Pitchvision Academy


Settle down with a drink and an early festive treat because you are about to read some more cricket coaching gems from PitchVision Academy.

Mark Garaway talks about thinking out of the box, Menno Gazendam bowls into the rough and there is advice on running between the wickets.

Have a great weekend,

David Hinchliffe

To Plan or Not to Plan: The Power of Out the Box Thinking


In the world of analysts, TV replays, team meetings and data mining it is easy to forget the value of instinctive tactical thinking.

As an analyst in a previous life, it was my job to come up with the plans for our bowling attack that maximises the impact against any given batsmen or batting line up.

The data behind those plans was significant yet the most rewarding experiences I had came from the things I suggested which were considered "off the wall".

Yesterday, in my role at Millfield School, I watched two lads bowl off spin to right handed batters with a 6/3 off-side field and bowled 16 overs. Only 3 balls would have hit the stumps.

They pitched the ball way outside the off-stump and the batters from my team smacked cover drive after cover drive into a slow outfield and 5 waiting fielders.

The 2 young bowlers came on at 80 for 1 and quickly turned that into 120 all out when these lads asked different questions to my batters.

I asked myself 2 questions:

  1. Would I have asked my off-spinners to bowl such a line to such a field?
  2. Why didn't my batters take a stance outside off-stump and hit a few deliveries into the acres of space on the on side?

The answer is the same: my conventional thinking and my conventional coaching!

What I learnt yesterday from watching these two Sharjah based young bowlers was that out of the box thinking can throw another team off track. In the shortened formats of the game this is vital. If you can confuse your opponent for an over or two then you lessen their impact.

I watch so many 50 over games where the middle overs are dull because someone bowls off spin to a 5/4 on-side field and go at 5 an over. Everyone says well bowled, instead of saying,

"Actually, that was boring, how can we win an over or two through deception or confusion?"

So, when the game is meandering the question to ask yourself is,

"Can we do something different? Can we confuse or deceive and see what happens?"

Former England captain Michael Vaughan was awesome at this; putting fielders in odd places - remember a close catcher on the pitch edge to Mathew Hayden in 2005 - or asking his bowler to bowl an over of cross seam bouncers.

Later skipper Andrew Strauss was less instinctive yet very self aware. So he used Stuart Broad as his "out of the box thinking" lieutenant. Often you would see Straussy and Broady in discussion. That was the reason why.

So are you an out the box thinking coach or captain?

If not thats fine because you have other vital leadership skills. But then I ask; who is your Stuart Broad?

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Cricket Show 192: My Vision is PitchVision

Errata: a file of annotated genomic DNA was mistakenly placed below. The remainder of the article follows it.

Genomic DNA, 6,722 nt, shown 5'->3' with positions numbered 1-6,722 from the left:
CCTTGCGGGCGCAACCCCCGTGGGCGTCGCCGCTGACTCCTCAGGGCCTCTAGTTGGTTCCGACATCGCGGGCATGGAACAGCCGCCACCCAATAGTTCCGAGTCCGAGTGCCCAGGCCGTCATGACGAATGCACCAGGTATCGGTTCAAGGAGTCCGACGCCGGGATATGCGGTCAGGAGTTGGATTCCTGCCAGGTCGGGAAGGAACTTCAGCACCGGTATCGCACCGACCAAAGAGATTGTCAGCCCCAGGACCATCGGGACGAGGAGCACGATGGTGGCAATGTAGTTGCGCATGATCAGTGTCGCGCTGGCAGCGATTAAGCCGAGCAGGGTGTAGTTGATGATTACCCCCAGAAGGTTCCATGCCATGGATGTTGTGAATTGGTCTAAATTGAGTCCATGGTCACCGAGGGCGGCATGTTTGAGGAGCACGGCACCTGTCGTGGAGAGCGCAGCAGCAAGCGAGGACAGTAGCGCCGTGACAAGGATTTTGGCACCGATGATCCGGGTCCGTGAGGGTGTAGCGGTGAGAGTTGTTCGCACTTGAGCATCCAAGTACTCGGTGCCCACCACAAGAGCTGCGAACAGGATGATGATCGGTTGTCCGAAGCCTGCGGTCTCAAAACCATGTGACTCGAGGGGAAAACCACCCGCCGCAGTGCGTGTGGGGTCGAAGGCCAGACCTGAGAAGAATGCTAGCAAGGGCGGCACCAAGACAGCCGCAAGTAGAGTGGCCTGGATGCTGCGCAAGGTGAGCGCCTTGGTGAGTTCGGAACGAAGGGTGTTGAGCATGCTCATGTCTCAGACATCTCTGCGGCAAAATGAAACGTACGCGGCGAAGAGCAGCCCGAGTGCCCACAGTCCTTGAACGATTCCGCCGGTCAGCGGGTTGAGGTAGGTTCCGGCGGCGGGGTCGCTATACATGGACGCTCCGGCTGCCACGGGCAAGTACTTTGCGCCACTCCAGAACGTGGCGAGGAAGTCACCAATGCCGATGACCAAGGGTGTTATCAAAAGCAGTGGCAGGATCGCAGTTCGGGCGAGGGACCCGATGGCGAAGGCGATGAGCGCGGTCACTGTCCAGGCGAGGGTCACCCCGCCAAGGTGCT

Mark Garaway gives us a whistle stop tour through some of his articles as we discuss bowling boots, hitting the ball into the ground and vision training. Meanwhile Burners chips in with some notes on conditioning fast bowlers and a new tag line for PitchVision (maybe).

Plus we discuss the problem of poor footwork in batting and try to find as many words for 'stumps' as we can.

Next week's show is the last before the end of year break, so phone in today!


How to Send in Your Questions

If you want to win a cricket coaching prize, you need to send in your burning questions to the show. If your question is the best one we give you a free online cricket coaching course!

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Here's A Simple Way to Get More Quick Singles

Running between the wickets is often portrayed as a simple art, but it is done best by those who have a real understanding and trust in their batting partners.

In this video filmed at a recent Twenty20 tournament, I talk about the need to remain aware of your surrounds if you want to trust your batting partner.

If you can't see the video above, click here.

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How to Make it in Grade Cricket: An Instructional Guide

Sam Perry of The Public Apology takes a wry look at playing Australian grade cricket in the guest article. Catch up with them on facebook and twitter

Let’s take a quick cultural glance at your typical grade cricket club, and have a look at how one might climb its ranks.

Firstly, any attempt to analyse grade cricket theatre calls for a glimpse at a player’s emotional cycle at season’s end. Typically, his relationship to the game will undergo a self-sabotaging appropriation of the seven stages of grieving: hate, relief, peace, restlessness, hope, optimism, love. This happens over a period of roughly four months. Once complete, he is ready for further pain.

How to Attack with a Defensive Spin Bowling Line

Menno Gazendam is author of Spin Bowling Project. Get your free 8 week spin bowling course here.

When a spin bowler bowls outside of leg stump commentators always call it a negative line. While this is the case most of the times, it is not always so.

There is no such thing as a defensive line just outside leg stump. It only becomes defensive if,


About PitchVision Academy

Welcome to this week's guide to playing and coaching better cricket.

I'm David Hinchliffe and I'm Director of the PitchVision Academy team. With this newsletter you are benefitting directly from over 25 Academy coaches. Our skills include international runs and wickets, first-class coaching, cutting-edge research and real-life playing experience.

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Issue: 233
Date: 2012-12-14